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NHC monitoring area for development as heavy rain continues over South Florida

The National Hurricane Center is watching a disturbance in the Gulf of Mexico that could develop into a tropical system after it crosses Florida and moves off the southeastern coast of the U.S. in the coming days.

The disturbance is called Invest 90L. Invest is short for “investigation,” and refers to a weather system the NHC is investigating. When tropical systems become “invests”, it allows forecasters to run specialized computer models on them for indicators of possible development.

Whether the system develops or not, millions of Floridians are under a flash flood risk through the Father’s Day weekend.

Meteorologists with the National Weather Service say heavy rainfall capable of producing flash flooding is expected across parts of Florida over the next several days. And several parts of the Sunshine State are already seeing localized flooding.

Many parts of Florida are experiencing a serious drought and while the rain is welcome, the flash flooding threat is not. On Tuesday, “Frank the Frenchie” was cooling off from the sweltering heat in Port Orange, Fl., with his owner, Joel Albair.

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The deluge of tropical moisture is forecast to bombard Florida this week, which means possibly a foot of rain in some cities and leading to potential flooding across the state are possible.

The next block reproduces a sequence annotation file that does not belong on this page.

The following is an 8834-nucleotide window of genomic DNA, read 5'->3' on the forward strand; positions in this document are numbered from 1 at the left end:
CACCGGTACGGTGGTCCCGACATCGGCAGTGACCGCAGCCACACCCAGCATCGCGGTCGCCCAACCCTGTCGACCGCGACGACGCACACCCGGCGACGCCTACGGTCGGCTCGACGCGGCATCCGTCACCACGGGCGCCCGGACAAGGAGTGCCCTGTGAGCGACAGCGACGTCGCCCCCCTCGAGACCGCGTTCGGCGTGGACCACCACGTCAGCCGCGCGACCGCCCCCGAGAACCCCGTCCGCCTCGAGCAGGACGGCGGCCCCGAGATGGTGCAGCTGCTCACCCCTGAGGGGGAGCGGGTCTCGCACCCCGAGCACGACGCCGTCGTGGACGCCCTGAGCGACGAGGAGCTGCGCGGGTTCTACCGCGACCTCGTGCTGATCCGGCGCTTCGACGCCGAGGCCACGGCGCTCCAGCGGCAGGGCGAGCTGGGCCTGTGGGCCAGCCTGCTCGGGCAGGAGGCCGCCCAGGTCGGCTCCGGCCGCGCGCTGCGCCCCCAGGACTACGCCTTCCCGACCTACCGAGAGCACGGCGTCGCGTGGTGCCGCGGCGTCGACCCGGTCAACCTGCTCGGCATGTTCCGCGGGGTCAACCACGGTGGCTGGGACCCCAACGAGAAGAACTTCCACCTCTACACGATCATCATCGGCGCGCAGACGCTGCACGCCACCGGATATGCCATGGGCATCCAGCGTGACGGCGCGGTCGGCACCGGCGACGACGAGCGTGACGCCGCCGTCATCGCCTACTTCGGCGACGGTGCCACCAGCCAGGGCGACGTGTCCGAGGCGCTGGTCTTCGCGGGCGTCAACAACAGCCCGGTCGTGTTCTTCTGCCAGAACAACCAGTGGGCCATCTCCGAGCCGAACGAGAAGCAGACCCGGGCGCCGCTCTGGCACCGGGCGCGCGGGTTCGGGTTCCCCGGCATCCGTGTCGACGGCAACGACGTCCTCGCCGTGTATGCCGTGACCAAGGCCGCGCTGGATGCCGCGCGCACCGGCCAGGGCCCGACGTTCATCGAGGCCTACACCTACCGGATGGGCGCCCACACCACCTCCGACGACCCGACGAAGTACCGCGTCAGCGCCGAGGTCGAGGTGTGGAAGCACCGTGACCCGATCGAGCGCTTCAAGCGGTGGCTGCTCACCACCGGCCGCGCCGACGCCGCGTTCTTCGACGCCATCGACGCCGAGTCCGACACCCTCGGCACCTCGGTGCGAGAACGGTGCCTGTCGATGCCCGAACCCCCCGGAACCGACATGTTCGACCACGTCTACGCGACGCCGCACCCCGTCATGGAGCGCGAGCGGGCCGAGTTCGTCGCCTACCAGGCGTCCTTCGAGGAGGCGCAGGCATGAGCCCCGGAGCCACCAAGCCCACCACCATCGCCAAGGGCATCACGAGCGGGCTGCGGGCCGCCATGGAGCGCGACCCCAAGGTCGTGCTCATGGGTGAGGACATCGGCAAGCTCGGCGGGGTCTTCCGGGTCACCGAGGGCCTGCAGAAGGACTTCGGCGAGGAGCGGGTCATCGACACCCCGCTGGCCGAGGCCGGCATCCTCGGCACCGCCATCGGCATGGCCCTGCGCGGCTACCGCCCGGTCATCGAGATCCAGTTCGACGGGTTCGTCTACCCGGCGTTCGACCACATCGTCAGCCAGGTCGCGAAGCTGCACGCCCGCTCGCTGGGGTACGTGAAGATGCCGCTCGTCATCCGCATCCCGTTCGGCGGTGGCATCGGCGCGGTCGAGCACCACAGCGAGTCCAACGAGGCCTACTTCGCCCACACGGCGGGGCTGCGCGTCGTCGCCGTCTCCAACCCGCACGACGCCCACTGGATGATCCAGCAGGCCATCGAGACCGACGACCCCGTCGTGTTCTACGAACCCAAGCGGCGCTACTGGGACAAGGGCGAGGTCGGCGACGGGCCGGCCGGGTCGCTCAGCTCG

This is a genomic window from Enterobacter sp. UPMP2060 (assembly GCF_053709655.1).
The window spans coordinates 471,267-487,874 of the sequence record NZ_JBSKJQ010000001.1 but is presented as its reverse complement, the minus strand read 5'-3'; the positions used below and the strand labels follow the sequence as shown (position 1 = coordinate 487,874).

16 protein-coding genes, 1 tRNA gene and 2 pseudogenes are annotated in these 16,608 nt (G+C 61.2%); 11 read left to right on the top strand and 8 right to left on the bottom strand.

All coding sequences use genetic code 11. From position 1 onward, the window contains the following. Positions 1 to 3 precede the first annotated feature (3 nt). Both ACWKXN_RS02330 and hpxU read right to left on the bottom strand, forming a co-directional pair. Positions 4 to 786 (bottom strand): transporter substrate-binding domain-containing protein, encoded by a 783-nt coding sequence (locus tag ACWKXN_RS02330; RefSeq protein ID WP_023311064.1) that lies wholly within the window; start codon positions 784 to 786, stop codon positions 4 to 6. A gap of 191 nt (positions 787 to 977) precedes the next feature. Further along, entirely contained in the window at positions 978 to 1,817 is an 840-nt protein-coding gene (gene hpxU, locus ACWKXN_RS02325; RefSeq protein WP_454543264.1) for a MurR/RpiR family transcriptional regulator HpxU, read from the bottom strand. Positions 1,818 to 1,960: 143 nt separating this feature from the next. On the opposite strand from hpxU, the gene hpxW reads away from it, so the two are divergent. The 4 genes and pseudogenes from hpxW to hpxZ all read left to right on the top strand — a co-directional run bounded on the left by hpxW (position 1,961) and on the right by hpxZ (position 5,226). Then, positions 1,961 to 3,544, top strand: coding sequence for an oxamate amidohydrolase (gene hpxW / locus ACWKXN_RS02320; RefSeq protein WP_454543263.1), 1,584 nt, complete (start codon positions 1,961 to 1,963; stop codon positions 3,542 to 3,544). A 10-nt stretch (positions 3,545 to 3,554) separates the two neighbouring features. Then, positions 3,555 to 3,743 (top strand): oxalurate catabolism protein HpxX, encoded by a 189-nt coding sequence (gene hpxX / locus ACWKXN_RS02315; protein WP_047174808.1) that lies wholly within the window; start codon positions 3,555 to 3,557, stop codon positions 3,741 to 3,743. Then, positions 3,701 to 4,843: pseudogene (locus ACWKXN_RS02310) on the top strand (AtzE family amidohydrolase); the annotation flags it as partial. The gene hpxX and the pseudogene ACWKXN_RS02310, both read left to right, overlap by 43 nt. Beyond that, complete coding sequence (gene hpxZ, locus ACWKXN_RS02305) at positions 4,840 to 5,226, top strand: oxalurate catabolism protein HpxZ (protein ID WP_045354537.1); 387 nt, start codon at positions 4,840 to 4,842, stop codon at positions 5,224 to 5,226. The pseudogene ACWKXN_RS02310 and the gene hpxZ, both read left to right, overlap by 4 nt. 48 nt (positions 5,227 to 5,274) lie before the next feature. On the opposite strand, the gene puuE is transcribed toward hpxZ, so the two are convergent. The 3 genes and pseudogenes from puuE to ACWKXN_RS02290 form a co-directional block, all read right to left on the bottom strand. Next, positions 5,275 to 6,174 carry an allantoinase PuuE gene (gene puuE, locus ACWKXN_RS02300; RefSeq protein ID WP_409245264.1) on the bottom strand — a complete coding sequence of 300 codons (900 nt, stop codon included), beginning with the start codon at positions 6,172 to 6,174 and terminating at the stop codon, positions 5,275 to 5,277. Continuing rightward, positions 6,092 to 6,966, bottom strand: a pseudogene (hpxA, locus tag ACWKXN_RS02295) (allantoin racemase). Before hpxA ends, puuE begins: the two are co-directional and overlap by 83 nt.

NWS meteorologists say the highest rain totals will happen between Wednesday and Friday this week, bringing the potential for flooding as that rain adds

The tropical downpours will continue into the weekend.

By Saturday, some areas in Southwest Florida, including Fort Myers and Naples, could see more than 12 inches of rain.

For areas including Miami and Fort Lauderdale, the rain event has already started. Both cities could see between 8 and 12 inches of rain throughout the week.

Orlando is poised to get 3-5 inches, with Thursday being the wettest day of the week. For North Florida, 1-2 inches is likely from Jacksonville to St. Augustine.

While the flash flood threat remains low, it could quickly change for urban areas that regularly flood and as the ground becomes saturated with widespread daily rain.

Many parts of Florida are in a serious drought. And storms drains are clogged with dry debris that could make drainage very difficult in some areas around the State.

Climatologically, the month of June tends to be a less active month for tropical systems. However, this is also the time of year where old cold fronts go to die near Florida. So it isn’t unusual to see a tropical low form off a decaying frontal boundary. June makes up about 2% of historical Atlantic tropical cyclone activity. Since 1950, a little more than half of the seasons have had at least one named storm develop in June.


While the month of June is usually not very active in the tropics, any named storms that do form tend to occur close to the United States, particularly in the Gulf of Mexico, the western Caribbean Sea and near the Southeast and mid-Atlantic coasts. These storms typically track toward the north or northeast, which means the Gulf and Southeast coasts of the U.S. could potentially be in their path. Make sure you keep up with the forecast for any changes and get the latest tropical outlooks at https://www.nhc.noaa.gov/
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